When Renault-Nissan CEO Carlos Ghosn starts talking about electric cars, it's easy to think at least one house on every block in America will have one in a decade or two.
The CEO, who as recently as 2007 was angling to essentially take over General Motors, is almost over-confident about electric vehicles while his peers remain, at best, cautiously even-tempered about the future of EVs.
Nissan's big EV gambit so far is the Leaf, an EV hatchback that is meant to get about 100 miles on a charge, but for me, only got 80 miles when I tested it last year. Nissan sold just under 10,000 Leafs last year.
"But that was only in nine states (including California)," notes Ghosn. "If we can't double that this year as we expand production and distribution, then we don't know what we are doing." Ghosn said this to a gaggle of reporters in a roundtable interview at the North American International Auto Show this week.
The eyes of EV critics and skeptics--and there are many--are on monthly sales of Leaf and the Chevy Volt extended-range EV. According to Ghosn, the company's only problem selling Leafs is lack of production. "If we had had more, we'd have sold more." he said.
Leafs are built in Japan for now, as are the lithium-ion batteries used to propel them down the road. Supply was curtailed in 2011 by the effects of the earthquake and tsunami in Japan last March. But Nissan is moving production for both cars and batteries to its Tennessee facility by the end of this year, which will not only provide more supply but help with the cost since the strong Japanese yen is driving up the cost of building the Leaf in Japan.
The acceptance of electric vehicles by consumers is still very much up in the air, so long as the price of regular gas stays between $3.20 and $3.75 per gallon. Another wild card is how many people will embrace EVs -- unlike the Chevy Volt, they rely totally on electricity and the ability to conveniently re-charge. Ghosn says research on early Leaf buyers shows that the average daily driving distance of owners is about 20 miles, well under the range of the car.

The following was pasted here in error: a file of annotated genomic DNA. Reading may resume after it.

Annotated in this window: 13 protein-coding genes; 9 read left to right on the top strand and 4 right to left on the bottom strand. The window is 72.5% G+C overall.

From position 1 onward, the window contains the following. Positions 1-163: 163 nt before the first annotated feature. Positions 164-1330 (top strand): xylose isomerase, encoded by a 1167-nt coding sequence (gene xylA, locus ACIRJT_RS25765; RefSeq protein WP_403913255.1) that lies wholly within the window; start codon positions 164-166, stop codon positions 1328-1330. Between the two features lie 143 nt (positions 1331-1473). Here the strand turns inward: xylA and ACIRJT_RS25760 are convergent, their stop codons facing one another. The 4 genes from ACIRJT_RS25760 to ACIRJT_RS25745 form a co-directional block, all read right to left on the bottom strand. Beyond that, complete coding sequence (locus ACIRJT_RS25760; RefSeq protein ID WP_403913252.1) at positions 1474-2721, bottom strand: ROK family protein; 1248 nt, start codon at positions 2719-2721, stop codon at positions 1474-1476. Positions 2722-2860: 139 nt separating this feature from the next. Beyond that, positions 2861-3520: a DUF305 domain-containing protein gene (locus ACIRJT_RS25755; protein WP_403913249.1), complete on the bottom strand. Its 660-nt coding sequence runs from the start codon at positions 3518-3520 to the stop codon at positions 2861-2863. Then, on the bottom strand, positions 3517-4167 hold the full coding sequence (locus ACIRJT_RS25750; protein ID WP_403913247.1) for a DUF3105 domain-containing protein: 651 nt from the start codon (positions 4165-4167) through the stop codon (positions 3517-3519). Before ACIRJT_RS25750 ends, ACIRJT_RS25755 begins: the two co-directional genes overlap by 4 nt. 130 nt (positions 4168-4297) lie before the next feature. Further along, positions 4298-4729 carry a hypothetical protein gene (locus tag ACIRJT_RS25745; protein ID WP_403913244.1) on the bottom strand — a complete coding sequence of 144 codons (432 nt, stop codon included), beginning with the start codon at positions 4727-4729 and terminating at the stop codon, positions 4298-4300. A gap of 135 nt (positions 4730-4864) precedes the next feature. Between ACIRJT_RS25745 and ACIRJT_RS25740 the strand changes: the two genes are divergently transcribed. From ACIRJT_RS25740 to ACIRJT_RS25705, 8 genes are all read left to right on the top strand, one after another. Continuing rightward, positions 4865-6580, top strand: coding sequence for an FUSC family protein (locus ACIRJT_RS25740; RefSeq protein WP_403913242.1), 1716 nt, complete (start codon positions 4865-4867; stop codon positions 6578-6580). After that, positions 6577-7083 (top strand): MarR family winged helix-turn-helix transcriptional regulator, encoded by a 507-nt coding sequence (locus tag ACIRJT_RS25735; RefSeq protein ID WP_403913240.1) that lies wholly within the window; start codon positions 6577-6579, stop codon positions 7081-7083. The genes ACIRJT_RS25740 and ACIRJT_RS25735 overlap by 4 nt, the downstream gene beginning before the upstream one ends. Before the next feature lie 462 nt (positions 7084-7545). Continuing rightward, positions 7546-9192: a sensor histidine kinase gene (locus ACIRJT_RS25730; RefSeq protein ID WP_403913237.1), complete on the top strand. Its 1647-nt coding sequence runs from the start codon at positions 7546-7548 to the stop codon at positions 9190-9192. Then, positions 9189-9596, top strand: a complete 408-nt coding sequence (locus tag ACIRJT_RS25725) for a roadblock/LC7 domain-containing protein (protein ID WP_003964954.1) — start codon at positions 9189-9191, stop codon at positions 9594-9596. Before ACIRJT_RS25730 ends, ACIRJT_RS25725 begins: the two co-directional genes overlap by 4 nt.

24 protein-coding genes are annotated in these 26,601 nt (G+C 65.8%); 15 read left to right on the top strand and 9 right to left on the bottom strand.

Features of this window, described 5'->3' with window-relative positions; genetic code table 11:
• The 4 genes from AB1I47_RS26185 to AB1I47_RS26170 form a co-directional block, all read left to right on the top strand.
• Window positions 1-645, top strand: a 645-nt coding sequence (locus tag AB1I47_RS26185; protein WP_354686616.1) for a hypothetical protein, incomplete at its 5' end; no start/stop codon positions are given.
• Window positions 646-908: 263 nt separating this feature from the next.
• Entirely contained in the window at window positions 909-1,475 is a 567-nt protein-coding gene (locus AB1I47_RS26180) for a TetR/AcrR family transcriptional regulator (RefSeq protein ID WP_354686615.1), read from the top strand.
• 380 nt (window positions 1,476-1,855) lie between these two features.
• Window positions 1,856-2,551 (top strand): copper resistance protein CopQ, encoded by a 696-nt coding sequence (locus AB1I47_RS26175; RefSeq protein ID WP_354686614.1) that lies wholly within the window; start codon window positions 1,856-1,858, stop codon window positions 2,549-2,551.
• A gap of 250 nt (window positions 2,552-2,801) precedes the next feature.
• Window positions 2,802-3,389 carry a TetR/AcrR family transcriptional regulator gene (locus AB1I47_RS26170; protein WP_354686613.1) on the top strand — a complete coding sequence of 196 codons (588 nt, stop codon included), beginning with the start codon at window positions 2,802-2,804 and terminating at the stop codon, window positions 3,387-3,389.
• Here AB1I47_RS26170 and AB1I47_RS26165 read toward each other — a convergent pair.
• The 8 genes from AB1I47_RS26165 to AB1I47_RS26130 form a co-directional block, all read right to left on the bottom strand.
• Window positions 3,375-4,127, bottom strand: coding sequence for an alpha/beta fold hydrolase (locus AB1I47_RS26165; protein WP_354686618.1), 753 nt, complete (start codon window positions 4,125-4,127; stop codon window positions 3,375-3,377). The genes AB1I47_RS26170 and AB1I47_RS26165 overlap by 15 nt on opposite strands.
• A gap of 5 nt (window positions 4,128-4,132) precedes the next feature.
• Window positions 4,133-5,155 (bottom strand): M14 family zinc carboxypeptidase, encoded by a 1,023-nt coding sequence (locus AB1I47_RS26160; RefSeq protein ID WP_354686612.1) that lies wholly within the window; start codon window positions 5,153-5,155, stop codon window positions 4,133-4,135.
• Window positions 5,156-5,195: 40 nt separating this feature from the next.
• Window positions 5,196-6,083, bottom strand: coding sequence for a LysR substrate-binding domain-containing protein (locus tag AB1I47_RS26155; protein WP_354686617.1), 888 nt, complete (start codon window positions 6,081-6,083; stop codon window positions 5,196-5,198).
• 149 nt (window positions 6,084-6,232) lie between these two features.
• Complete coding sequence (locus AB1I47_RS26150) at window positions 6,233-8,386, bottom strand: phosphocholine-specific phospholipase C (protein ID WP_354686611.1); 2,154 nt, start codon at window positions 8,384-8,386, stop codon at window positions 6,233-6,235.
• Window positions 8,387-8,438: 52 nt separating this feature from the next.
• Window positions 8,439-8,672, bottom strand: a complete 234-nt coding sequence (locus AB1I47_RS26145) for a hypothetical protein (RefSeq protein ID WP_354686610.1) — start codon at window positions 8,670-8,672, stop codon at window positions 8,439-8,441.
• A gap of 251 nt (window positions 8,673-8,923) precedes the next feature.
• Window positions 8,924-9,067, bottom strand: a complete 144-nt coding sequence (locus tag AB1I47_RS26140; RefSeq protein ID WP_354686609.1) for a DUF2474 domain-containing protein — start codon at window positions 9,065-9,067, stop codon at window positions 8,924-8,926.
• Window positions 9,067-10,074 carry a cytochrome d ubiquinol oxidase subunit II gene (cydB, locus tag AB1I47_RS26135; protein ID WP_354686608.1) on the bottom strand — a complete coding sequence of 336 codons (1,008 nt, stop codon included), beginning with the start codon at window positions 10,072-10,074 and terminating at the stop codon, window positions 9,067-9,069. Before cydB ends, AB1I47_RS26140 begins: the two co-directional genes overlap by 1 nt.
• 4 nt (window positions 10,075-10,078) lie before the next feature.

Ghosn also said that more than half the buyers have the Leaf as the household's primary vehicle, not a secondary one.
The logical question to be asking is what the ceiling is on committed "green" consumers and early adopters of new technology. For all the hype and popularity of the Toyota Prius, all hybrid sales account for less than 2% of the U.S. market.
Prius dominates that portion, which means all other brands are still fighting for scraps in the pool of hybrid buyers. And unlike EVs, there are no limitations or fears of running out of power with a hybrid. Sales of hybrids have been tied to gas prices. And the U.S. government is allergic to the idea of boosting gas taxes to help pay for roads and bridges, let alone to help along the sales of EVs, hybrids and fuel efficient clean diesel vehicles.
Ghosn is, above anyone else in the global auto industry, probably placing the biggest bet on EVs being a significant part of the world auto market by 2020. He says he believes they will represent 10% of world sales by then. That prediction hinges a lot on the adoption of EVs in Europe and China.
How much is he betting? He says his companies have invested a combined four billion euros ($5.6 billion U.S. at the current exchange rate) into EV technology, with even more electric tech spending to come.
Ghosn is clearly out to lead in a space that still makes many of his peers skittish. That makes him a bit of a gun-slinger in my eyes. His goal is to have Renault-Nissan become the worldwide leaders in the EV segment.
Hard to knock a guy whose goal is to lead his industry in something besides profitability.
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